Charges 7, 8 and 9 involved an appalling course of conduct, the repeated rape of a young girl between the ages of 5 and 15. In relation to these charges, in cumulo, I propose to pass an extended sentence which will run consecutively to the sentences I have already imposed. I am satisfied that the ordinary conditions of release will be insufficient to protect the public from serious harm from you but I hope that you will take the opportunities this sentence will give you to address the issues which have contributed to your offending. The sentence will be in two parts, a custodial element and an extension period after your release from custody, during which you will be subject to a licence, the conditions of which will be set by the Scottish Ministers. Breach of any of these conditions will make you liable to be recalled to serve out the whole of the sentence in custody.
The custodial element but for your plea would have been one of 11 years. Given the plea it will be reduced to one of 8 years and 3 months. The extension period will be one of 6 years.
Charge 14 was a charge of breaking your bail conditions by contacting and communicating with the complainer. Indeed you were found in her company. You offered to plead guilty to that offence by Section 76 letter. The sentence would have been imprisonment for 6 months with 3 months attributable to the bail aggravation but for your plea. As it is, it will be one of imprisonment for 4 months with 2 of those attributable to that aggravation. There is no component of the sentence attributable to the aggravation that it involved abuse of your partner. There seems to be no suggestion of abuse attached to that offence per se. The sentence will run concurrently with the others.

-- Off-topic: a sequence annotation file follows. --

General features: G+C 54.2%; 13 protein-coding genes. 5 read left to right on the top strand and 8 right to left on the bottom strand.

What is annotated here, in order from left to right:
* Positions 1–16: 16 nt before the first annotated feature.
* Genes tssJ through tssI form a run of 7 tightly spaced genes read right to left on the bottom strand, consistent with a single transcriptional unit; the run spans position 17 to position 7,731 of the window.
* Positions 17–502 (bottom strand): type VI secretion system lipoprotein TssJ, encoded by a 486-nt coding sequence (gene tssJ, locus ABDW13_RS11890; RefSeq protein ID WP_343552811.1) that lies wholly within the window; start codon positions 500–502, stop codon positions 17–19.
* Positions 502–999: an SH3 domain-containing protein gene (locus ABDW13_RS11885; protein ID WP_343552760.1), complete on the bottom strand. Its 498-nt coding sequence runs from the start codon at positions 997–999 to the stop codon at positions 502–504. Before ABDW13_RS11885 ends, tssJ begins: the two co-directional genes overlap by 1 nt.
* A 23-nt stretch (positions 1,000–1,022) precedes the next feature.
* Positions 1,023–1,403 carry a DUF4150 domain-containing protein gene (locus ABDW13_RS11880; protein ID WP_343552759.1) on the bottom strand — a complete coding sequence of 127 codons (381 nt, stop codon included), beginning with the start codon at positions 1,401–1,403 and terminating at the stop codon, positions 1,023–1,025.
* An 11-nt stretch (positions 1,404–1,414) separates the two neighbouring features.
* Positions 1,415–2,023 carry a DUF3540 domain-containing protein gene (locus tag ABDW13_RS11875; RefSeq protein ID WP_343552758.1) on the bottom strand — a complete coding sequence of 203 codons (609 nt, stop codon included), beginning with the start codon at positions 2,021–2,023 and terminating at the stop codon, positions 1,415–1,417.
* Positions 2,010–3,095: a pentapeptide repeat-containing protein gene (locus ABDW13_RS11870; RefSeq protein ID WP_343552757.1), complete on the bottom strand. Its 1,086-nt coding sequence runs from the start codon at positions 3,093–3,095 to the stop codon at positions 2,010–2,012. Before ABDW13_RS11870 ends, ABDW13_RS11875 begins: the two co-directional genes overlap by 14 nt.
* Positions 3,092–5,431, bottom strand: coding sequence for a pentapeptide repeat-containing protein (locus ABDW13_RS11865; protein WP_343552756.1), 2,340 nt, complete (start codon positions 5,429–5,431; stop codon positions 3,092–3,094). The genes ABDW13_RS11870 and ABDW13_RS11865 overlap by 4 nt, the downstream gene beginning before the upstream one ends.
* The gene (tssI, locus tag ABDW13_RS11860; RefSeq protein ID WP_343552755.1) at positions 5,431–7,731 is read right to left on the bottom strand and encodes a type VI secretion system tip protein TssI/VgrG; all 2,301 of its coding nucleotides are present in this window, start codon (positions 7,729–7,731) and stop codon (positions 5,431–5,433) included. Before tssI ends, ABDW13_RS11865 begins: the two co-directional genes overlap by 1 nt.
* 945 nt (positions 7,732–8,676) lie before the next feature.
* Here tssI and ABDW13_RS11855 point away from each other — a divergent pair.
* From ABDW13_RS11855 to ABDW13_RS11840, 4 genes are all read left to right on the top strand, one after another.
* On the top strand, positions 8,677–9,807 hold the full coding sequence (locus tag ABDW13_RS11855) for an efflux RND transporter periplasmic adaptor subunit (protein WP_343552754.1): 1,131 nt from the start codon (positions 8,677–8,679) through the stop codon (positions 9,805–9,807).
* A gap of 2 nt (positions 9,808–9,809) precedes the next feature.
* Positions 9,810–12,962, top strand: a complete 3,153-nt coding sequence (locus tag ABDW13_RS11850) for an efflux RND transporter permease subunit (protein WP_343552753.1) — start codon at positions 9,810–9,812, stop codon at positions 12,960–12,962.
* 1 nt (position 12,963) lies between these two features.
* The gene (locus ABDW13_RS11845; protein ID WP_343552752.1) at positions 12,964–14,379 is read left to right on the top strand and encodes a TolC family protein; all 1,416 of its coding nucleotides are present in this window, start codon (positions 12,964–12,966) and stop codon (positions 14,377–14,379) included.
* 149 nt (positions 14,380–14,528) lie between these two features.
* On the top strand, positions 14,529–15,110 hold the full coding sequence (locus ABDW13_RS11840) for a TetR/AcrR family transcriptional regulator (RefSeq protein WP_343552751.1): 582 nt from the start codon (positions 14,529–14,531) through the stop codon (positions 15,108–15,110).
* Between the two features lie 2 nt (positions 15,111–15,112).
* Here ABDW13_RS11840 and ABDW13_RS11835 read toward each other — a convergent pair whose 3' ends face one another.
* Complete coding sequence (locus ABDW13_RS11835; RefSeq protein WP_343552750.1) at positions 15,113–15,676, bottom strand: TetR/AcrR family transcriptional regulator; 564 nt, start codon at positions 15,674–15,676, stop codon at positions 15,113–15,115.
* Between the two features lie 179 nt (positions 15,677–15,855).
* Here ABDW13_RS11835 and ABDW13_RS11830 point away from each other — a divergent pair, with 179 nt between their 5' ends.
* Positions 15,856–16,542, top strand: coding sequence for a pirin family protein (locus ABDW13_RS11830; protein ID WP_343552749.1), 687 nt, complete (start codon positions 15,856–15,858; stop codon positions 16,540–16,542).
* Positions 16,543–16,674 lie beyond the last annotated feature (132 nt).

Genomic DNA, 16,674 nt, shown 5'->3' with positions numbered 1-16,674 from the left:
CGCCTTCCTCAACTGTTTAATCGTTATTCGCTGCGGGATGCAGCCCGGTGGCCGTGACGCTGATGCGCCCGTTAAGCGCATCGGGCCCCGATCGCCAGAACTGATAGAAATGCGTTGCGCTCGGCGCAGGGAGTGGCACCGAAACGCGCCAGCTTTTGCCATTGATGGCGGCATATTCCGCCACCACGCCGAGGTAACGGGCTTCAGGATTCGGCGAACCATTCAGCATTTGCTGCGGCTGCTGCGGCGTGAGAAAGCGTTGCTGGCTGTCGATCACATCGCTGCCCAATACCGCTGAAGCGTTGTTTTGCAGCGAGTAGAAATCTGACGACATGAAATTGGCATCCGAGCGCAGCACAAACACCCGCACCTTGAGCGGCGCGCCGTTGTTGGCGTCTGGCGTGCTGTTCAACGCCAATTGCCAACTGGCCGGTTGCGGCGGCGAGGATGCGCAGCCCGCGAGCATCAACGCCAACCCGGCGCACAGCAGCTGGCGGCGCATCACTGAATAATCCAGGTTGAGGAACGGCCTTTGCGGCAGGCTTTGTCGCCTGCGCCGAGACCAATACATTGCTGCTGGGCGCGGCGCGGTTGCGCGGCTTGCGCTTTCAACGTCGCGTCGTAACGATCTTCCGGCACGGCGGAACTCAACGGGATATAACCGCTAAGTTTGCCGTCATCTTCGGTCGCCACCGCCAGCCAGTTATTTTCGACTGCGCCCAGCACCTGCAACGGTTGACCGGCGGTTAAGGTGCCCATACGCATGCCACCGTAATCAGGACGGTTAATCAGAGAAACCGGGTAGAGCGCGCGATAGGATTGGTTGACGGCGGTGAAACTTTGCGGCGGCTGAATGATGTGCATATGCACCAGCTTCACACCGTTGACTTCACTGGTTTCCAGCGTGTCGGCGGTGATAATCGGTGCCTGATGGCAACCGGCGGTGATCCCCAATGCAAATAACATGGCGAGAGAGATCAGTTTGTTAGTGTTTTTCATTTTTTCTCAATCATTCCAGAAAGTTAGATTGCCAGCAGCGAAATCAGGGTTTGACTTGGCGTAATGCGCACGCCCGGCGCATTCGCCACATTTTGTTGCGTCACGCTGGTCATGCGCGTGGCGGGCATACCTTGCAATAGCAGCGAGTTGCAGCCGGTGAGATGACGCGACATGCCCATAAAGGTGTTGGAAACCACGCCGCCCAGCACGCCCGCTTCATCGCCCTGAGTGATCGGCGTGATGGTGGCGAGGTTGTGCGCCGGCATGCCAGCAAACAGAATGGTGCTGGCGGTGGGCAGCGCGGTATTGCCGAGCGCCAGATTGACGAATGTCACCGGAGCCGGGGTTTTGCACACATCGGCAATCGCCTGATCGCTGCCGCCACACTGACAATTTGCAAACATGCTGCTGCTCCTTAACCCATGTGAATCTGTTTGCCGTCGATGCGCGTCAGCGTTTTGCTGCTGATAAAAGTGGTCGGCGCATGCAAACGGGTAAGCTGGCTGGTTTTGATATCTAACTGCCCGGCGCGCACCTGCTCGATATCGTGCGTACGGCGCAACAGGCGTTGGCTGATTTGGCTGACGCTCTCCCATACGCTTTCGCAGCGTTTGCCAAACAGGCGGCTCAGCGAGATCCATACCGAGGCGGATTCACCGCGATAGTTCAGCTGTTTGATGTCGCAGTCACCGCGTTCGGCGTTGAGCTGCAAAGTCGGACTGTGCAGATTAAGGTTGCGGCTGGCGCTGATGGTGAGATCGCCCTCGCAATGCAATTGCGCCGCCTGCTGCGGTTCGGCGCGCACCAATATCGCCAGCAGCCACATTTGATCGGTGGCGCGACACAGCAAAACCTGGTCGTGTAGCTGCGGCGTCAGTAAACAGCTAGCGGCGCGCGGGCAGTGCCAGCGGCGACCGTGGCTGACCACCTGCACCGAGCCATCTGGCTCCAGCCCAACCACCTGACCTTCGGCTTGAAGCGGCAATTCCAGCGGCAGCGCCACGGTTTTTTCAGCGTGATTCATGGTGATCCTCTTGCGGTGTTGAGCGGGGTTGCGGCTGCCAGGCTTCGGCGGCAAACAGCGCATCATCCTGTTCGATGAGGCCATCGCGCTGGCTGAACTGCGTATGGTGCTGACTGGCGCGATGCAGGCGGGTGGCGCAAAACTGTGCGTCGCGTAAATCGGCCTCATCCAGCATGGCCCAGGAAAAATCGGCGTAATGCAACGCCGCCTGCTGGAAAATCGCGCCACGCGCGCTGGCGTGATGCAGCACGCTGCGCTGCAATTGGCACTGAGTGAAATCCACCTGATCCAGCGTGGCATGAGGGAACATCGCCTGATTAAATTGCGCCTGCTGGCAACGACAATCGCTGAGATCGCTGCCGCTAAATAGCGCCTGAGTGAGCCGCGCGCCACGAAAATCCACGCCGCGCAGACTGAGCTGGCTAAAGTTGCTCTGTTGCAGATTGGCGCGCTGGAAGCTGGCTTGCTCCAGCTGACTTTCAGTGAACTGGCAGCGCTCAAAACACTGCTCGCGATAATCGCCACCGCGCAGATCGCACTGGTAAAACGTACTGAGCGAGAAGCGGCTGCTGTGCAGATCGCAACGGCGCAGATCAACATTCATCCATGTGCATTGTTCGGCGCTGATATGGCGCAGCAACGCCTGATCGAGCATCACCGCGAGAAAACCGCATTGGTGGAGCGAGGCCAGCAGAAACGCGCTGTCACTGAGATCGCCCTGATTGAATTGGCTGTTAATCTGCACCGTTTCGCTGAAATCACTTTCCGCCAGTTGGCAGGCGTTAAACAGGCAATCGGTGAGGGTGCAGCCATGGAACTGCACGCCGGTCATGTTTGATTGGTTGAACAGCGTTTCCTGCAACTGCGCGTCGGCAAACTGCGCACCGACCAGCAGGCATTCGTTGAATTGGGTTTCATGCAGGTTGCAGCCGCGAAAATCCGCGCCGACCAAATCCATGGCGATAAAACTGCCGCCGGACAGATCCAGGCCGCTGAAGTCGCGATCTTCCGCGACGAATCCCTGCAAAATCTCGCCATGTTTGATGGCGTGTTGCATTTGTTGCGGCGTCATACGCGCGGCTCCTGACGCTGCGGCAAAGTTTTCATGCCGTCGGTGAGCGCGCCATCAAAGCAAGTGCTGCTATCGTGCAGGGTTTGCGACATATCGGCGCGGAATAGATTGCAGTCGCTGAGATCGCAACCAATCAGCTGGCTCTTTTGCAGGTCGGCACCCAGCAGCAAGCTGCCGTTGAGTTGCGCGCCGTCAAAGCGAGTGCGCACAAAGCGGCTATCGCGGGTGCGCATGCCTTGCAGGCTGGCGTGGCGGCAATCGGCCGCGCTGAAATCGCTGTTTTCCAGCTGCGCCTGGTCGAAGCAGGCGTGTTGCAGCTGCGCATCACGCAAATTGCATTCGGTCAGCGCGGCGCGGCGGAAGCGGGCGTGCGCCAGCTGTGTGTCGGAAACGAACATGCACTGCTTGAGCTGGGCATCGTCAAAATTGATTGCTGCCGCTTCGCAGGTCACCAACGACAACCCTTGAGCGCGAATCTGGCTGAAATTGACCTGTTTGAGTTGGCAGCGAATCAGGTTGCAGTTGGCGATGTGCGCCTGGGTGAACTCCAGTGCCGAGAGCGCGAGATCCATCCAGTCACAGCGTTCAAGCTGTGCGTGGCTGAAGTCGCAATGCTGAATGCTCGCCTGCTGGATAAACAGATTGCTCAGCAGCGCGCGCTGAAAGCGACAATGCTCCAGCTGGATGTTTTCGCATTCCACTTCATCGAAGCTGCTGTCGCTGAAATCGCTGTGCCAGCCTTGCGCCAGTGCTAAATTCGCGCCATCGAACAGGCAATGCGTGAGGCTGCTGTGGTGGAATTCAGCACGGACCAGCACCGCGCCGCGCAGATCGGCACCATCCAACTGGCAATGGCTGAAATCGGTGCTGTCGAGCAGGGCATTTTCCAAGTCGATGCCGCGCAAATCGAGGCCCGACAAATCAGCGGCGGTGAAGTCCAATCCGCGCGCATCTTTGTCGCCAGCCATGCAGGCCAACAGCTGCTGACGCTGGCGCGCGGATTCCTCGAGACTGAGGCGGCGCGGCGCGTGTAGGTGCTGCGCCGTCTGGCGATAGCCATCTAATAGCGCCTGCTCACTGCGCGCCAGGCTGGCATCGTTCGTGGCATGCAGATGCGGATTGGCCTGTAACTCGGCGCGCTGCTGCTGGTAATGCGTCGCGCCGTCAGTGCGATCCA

Charge 15 is another charge of assault of the same partner mentioned in charges 10 and 14. It relates to one occasion when, amongst other things, you struck her on the head with a bottle about 5 times and the assault resulted in bruising to her wrist, cheek, chest and back, a swollen and bruised nose and blood haemorrhaging in her right eye. Had this offence stood on its own I would have imposed a sentence of imprisonment for 2 years, including 3 months for each of the bail and partner abuse aggravations, before taking account of your plea. Given that plea, the sentence will be one of imprisonment for 18 months, including 2 months for each aggravation. It will run concurrently with the other sentences.
All this means it that the total period of custody for which you have been imprisoned is 13 years and 6 months and the extension period is one of 6 years.
The sentences will run from 9 April 2019.
I also have to tell you that you will be subject to the notification provisions of the Sexual Offences Act 2003, the so-called sex offenders register, for an indefinite period.
Given the length of the sentences I do not consider that the making of a Non-harassment Order is necessary.”
10 July 2020